We cannot print our way out of a liquidity trap. We cannot spend our way out of a debt trap. The Fed and Congress may try to stimulate the economy, but they will fail.


What Richards family records will you find?

There are 1 million census records available for the last name Richards. Like a window into their day-to-day life, Richards census records can tell you where and how your ancestors worked, their level of education, veteran status, and more.

There are 157,000 immigration records available for the last name Richards. Passenger lists are your ticket to knowing when your ancestors arrived in the USA, and how they made the journey - from the ship name to ports of arrival and departure.

There are 170,000 military records available for the last name Richards. For the veterans among your Richards ancestors, military collections provide insights into where and when they served, and even physical descriptions.

There are 1 million census records available for the last name Richards. Like a window into their day-to-day life, Richards census records can tell you where and how your ancestors worked, their level of education, veteran status, and more.

There are 157,000 immigration records available for the last name Richards. Passenger lists are your ticket to knowing when your ancestors arrived in the USA, and how they made the journey - from the ship name to ports of arrival and departure.

There are 170,000 military records available for the last name Richards. For the veterans among your Richards ancestors, military collections provide insights into where and when they served, and even physical descriptions.


Keith Richards was charged with heroin possession and trafficking, and much more

Out of all the places, Keith Richards may have a hard time forgetting Canada. The year was 1977. Canadian police found an ounce of heroin in Richards' room, and the rocker was looking at a lengthy prison sentence, as the charges would also include drug trafficking. Much drama followed the incident.

Richards posted bond and asked for a special visa to let him undergo an addiction program in the U.S. Richards later wrote in his memoir "Life" that at his court hearings, "there were five to six hundred people outside every time I turned up in court, chanting, 'Free Keith, free Keith.'"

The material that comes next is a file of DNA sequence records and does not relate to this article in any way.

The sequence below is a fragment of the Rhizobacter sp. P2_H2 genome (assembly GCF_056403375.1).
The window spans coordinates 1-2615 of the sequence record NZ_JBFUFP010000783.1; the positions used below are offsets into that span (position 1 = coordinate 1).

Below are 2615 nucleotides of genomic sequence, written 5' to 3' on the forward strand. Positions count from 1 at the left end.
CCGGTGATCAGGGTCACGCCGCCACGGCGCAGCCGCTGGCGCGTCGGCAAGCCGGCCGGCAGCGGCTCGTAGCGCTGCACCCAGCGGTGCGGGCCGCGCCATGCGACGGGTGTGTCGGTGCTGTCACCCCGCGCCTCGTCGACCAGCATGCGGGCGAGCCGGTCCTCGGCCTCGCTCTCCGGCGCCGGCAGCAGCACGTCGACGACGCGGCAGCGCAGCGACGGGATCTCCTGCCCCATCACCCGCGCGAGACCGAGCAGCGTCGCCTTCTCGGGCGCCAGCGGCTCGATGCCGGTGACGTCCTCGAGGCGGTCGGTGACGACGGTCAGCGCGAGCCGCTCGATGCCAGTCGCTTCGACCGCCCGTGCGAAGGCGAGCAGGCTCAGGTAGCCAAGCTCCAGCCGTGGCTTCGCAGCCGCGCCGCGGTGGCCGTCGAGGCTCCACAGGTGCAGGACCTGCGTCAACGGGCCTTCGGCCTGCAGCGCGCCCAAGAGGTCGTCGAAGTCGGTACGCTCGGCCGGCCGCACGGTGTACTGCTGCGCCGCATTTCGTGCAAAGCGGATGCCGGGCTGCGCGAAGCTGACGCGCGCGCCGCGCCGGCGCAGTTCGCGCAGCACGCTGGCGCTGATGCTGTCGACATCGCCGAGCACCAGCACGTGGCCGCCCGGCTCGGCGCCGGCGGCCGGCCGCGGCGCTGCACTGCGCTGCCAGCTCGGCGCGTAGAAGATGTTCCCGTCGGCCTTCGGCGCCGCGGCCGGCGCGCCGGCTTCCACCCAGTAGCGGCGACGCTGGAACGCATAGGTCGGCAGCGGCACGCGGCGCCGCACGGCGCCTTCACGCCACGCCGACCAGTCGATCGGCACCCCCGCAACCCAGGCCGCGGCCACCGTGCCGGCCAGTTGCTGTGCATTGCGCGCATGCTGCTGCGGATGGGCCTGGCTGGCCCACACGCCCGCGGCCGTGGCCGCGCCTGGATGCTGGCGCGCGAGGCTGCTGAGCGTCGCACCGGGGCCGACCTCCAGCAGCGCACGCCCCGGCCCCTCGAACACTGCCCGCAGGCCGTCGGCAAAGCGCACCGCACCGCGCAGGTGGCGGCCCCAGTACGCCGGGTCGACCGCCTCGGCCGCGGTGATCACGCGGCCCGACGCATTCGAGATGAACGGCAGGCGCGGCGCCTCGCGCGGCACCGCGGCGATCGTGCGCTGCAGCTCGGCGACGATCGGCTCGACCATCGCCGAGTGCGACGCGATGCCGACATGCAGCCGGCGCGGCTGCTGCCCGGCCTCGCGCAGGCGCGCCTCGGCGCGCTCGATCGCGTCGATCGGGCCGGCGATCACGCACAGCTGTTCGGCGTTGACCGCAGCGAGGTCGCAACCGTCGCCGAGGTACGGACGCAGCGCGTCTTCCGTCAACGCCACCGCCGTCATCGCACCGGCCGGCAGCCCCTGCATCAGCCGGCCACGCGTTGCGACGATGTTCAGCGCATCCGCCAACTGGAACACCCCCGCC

Nothing much became of the case. According to CBC, Richards was released with a community-service sentence, which he served by playing a benefit concert for the blind. Richards may have got lucky as one of his fans, Rita, pleaded on his behalf. However, the Toronto incident was not all. Over the years, Richards has been charged several times for drug usage and possession — so much so that the French government had no choice but to exile him.

However, there was a reason behind Richard's persistence with drugs, one that he said allowed him to consume it more than other people.


Is James Rickards Right About A Coming Monetary Apocalypse?

James Rickards, bestselling author of Currency Wars, has a new New York Times bestseller out, about the possible imminent collapse of the dollar: The Death of Money: The Coming Collapse of the International Monetary System (Portfolio/Penguin). More interestingly, he writes about what could come next: a golden age.

Advance praise (“A terrifically interesting and useful book….”) from Brookings’s senior fellow Kenneth W. Dam, former Deputy Secretary of the Treasury and author of The Rules of the Game: Reform and Evolution in the International Monetary System, is an attention getter. Rickard’s Currency Wars was a hot best seller on the New York Times list, and also, more significantly, in the United States Senate.